3. ^ "American FactFinder". United States Census Bureau. http://factfinder.census.gov. Retrieved 2008-01-31.  


The Blacksburg-Christiansburg-Radford Metropolitan Statistical Area is a Metropolitan Statistical Area (MSA) as defined by the United States Office of Management and Budget (OMB) located in the New River Valley of Southwest Virginia. As of the 2000 census, the MSA had a population of 151,272 (though a July 1, 2008 estimate placed the population at 158,328).[1]

The MSA is dominated by the presence of Virginia Tech and Radford University. The area, known as the New River Valley (or NRV), has experienced tremendous growth in the last twenty years and continues to be among the fastest growing areas in Virginia. It is bordered by the Allegheny Mountains to the North and the Blue Ridge Mountains to the South, with the New River flowing through the valley itself. Blacksburg, the largest of the cities, is home to Virginia Tech, while Radford, the smallest of the cities, is home to Radford University. While Christiansburg, which is located in between the other two cities, does not have an institution of higher education, it is home to hundreds of stores, restaurants, and an historic downtown. Christiansburg continues to be the economic hub of the New River Valley.

Contents

MSA components

Note: Since a state constitutional change in 1871, all cities in Virginia are independent cities that are not located in any county. The OMB considers these independent cities to be county-equivalents for the purpose of defining MSAs in Virginia.

Three counties and one independent city are included in the Blacksburg-Christiansburg-Radford Metropolitan Statistical Area.[2]

Communities

Places with more than 35,000 inhabitants

Places with 10,000 to 20,000 inhabitants

Places with 1,000 to 10,000 inhabitants

Places with less than 1,000 inhabitants

Unincorporated places

  • Alleghany Springs
  • Bradshaw (partial)
  • Childress
  • Eggleston
  • Ellett
  • Goldbond
  • Graysontown
  • Hiwassee
  • Hoges Chapel
  • Ironto
  • Kimballton
  • Long Shop
  • Lusters Gate
  • Maybrook
  • McCoy
  • McDonalds Mill
  • Newport
  • Pilot
  • Prices Fork
  • Prospectdale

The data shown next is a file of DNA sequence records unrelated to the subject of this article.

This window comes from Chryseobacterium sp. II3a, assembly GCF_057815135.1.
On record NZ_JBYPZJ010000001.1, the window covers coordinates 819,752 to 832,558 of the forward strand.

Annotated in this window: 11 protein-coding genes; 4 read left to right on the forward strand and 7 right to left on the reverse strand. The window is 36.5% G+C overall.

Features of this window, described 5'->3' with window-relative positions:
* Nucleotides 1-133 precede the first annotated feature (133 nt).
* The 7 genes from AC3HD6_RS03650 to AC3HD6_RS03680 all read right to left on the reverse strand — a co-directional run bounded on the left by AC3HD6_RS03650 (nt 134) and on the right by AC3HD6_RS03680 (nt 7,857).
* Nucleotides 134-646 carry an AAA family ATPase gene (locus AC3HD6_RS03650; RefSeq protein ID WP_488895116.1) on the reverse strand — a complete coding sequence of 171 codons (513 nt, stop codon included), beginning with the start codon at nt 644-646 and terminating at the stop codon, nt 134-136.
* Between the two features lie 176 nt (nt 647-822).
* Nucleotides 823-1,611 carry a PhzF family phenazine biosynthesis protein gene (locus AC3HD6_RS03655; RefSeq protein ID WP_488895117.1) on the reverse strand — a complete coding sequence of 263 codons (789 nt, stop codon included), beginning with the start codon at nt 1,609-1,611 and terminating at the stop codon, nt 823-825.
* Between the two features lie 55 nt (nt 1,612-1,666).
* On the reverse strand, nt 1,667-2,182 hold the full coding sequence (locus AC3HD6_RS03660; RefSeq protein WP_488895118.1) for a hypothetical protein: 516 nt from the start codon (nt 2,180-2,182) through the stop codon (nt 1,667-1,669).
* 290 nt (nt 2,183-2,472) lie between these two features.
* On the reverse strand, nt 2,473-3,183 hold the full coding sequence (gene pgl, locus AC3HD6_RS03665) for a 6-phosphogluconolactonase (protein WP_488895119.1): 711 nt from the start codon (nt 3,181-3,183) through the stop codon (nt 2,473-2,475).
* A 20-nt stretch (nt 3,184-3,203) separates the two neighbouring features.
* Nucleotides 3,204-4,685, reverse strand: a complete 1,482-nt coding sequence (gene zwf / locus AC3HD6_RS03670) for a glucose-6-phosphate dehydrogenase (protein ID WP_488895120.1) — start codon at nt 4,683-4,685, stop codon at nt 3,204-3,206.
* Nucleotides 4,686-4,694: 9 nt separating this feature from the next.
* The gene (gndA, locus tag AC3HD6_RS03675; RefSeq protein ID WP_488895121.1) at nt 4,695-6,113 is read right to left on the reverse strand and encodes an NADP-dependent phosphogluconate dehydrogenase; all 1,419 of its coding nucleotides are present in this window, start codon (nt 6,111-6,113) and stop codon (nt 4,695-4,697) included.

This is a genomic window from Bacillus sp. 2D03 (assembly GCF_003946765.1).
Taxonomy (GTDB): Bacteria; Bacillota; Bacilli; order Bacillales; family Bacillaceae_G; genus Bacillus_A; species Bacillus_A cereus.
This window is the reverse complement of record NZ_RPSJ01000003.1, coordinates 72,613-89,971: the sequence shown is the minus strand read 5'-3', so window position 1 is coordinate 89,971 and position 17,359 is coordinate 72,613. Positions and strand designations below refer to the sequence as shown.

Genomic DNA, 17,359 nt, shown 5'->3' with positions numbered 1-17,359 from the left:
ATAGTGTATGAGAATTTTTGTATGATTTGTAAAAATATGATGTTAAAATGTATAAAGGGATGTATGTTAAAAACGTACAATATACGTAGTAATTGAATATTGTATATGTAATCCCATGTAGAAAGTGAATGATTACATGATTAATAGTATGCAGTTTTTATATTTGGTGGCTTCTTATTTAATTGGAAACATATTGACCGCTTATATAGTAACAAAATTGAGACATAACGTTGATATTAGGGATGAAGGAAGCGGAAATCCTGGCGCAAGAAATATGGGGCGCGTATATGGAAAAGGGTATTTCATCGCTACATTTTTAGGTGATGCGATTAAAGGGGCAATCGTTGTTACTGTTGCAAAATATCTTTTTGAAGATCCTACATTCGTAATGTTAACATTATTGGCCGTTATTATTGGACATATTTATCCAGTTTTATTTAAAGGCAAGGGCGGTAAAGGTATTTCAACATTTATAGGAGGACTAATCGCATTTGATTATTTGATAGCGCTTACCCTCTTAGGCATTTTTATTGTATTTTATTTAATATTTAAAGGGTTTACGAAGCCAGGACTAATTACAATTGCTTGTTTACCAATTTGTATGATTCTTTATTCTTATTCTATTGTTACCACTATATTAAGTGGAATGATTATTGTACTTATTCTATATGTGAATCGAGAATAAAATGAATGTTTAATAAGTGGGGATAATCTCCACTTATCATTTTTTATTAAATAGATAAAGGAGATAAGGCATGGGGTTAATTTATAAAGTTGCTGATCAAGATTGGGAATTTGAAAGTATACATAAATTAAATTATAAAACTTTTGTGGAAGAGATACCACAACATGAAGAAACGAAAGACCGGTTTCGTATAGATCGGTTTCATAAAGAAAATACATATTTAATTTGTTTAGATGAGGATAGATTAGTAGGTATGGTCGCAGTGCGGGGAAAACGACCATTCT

• Riner
  • Ripplemead
  • Rogers
  • Staffordsville
  • Sugar Grove
  • Tom's Creek
  • Vicker
  • Walton
  • White Gate
  • Yellow Sulphur Springs

Demographics

As of the census[3] of 2000, there were 151,272 people, 58,443 households, and 34,881 families residing within the MSA. The racial makeup of the MSA was 91.24% White, 4.34% African American, 0.18% Native American, 2.44% Asian, 0.03% Pacific Islander, 0.50% from other races, and 1.28% from two or more races. Hispanic or Latino of any race were 1.29% of the population.

The median income for a household in the MSA was $31,446, and the median income for a family was $44,478. Males had a median income of $32,377 versus $22,605 for females. The per capita income for the MSA was $17,184.

See also

References

  1. "Table 1. Annual Estimates of the Population of Metropolitan and Micropolitan Statistical Areas: April 1, 2000 to July 1, 2008 (CBSA-EST2008-01)" (CSV). 2008 Population Estimates. United States Census Bureau, Population Division. 2009-03-19. http://www.census.gov/popest/metro/tables/2008/CBSA-EST2008-01.csv. Retrieved on 2009-03-19. 
  2. "Metropolitan Statistical Areas and Components" (TXT). Metropolitan statistical areas and metropolitan divisions defined by the Office of Management and Budget, November 2007. United States Census Bureau, Population Division. 2008-06-24. http://www.census.gov/population/www/metroareas/lists/2007/List4.txt. Retrieved on 2008-09-02. 
  3. "American FactFinder". United States Census Bureau. http://factfinder.census.gov. Retrieved on 2008-01-31.